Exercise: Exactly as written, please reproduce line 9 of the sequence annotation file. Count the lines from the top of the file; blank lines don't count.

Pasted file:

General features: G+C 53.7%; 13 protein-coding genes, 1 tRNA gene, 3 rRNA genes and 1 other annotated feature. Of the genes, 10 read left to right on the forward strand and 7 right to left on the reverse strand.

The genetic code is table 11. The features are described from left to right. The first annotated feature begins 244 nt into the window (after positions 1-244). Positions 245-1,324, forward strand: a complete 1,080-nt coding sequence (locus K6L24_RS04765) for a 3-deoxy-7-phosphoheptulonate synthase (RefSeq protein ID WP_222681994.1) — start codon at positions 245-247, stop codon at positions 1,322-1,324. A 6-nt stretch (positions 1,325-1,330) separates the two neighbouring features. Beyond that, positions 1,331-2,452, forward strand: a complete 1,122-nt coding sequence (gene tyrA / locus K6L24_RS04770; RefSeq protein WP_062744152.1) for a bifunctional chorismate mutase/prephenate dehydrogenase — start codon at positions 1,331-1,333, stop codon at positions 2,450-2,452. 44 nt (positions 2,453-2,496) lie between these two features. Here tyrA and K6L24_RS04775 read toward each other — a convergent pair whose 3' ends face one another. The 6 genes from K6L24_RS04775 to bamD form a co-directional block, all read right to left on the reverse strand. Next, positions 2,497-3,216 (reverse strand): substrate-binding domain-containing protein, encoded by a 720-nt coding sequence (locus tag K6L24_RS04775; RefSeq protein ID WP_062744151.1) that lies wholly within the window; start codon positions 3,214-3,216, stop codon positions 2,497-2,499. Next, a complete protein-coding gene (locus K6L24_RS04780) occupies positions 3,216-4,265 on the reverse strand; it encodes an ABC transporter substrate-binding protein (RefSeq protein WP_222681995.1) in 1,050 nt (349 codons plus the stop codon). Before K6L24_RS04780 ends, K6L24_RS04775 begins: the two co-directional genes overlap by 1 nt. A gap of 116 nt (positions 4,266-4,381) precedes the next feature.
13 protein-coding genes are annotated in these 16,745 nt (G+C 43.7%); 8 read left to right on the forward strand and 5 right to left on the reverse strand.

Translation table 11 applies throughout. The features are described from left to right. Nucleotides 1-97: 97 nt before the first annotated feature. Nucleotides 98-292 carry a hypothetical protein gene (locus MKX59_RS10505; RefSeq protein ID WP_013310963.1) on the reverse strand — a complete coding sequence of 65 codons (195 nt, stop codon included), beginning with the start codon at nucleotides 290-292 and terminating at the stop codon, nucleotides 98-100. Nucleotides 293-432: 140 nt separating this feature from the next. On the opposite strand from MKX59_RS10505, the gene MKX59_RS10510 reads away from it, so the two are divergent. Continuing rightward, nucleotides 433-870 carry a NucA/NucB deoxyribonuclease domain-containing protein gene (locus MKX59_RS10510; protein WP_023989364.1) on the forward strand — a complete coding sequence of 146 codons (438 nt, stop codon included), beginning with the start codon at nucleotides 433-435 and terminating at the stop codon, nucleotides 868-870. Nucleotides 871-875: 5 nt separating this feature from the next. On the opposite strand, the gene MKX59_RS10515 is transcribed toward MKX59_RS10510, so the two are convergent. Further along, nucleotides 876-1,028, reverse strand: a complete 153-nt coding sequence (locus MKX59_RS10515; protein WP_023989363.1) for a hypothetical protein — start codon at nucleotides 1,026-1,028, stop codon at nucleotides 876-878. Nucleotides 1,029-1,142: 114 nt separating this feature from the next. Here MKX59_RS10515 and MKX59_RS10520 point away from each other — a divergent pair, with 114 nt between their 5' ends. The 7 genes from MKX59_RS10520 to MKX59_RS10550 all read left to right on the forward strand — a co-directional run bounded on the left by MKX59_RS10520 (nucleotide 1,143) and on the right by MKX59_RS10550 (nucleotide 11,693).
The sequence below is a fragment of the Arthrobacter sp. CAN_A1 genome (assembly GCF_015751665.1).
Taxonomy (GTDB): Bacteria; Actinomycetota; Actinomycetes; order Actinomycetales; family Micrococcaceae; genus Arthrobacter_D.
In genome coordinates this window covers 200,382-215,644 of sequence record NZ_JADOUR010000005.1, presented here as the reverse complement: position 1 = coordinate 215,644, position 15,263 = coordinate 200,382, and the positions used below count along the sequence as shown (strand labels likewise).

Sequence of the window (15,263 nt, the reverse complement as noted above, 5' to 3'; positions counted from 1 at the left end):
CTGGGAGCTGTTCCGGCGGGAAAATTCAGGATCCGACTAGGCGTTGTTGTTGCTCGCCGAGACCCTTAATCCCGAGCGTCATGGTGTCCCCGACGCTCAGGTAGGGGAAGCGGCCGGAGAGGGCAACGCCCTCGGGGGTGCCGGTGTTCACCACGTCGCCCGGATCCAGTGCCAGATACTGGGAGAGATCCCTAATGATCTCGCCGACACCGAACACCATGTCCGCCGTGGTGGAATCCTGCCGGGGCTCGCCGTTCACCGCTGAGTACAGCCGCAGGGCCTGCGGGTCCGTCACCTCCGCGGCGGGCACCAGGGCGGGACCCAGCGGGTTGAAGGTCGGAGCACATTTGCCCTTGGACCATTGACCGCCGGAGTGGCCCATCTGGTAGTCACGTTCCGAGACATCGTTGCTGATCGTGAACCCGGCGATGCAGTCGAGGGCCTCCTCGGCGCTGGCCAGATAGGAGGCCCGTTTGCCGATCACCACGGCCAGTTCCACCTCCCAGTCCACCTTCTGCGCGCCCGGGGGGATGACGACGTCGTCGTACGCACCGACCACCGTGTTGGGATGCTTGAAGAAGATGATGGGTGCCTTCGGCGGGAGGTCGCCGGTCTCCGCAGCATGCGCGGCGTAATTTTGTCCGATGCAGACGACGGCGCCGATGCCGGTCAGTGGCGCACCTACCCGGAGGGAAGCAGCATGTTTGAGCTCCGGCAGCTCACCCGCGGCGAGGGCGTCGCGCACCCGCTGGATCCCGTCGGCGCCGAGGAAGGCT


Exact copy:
CTGGGAGCTGTTCCGGCGGGAAAATTCAGGATCCGACTAGGCGTTGTTGTTGCTCGCCGAGACCCTTAATCCCGAGCGTCATGGTGTCCCCGACGCTCAGGTAGGGGAAGCGGCCGGAGAGGGCAACGCCCTCGGGGGTGCCGGTGTTCACCACGTCGCCCGGATCCAGTGCCAGATACTGGGAGAGATCCCTAATGATCTCGCCGACACCGAACACCATGTCCGCCGTGGTGGAATCCTGCCGGGGCTCGCCGTTCACCGCTGAGTACAGCCGCAGGGCCTGCGGGTCCGTCACCTCCGCGGCGGGCACCAGGGCGGGACCCAGCGGGTTGAAGGTCGGAGCACATTTGCCCTTGGACCATTGACCGCCGGAGTGGCCCATCTGGTAGTCACGTTCCGAGACATCGTTGCTGATCGTGAACCCGGCGATGCAGTCGAGGGCCTCCTCGGCGCTGGCCAGATAGGAGGCCCGTTTGCCGATCACCACGGCCAGTTCCACCTCCCAGTCCACCTTCTGCGCGCCCGGGGGGATGACGACGTCGTCGTACGCACCGACCACCGTGTTGGGATGCTTGAAGAAGATGATGGGTGCCTTCGGCGGGAGGTCGCCGGTCTCCGCAGCATGCGCGGCGTAATTTTGTCCGATGCAGACGACGGCGCCGATGCCGGTCAGTGGCGCACCTACCCGGAGGGAAGCAGCATGTTTGAGCTCCGGCAGCTCACCCGCGGCGAGGGCGTCGCGCACCCGCTGGATCCCGTCGGCGCCGAGGAAGGCT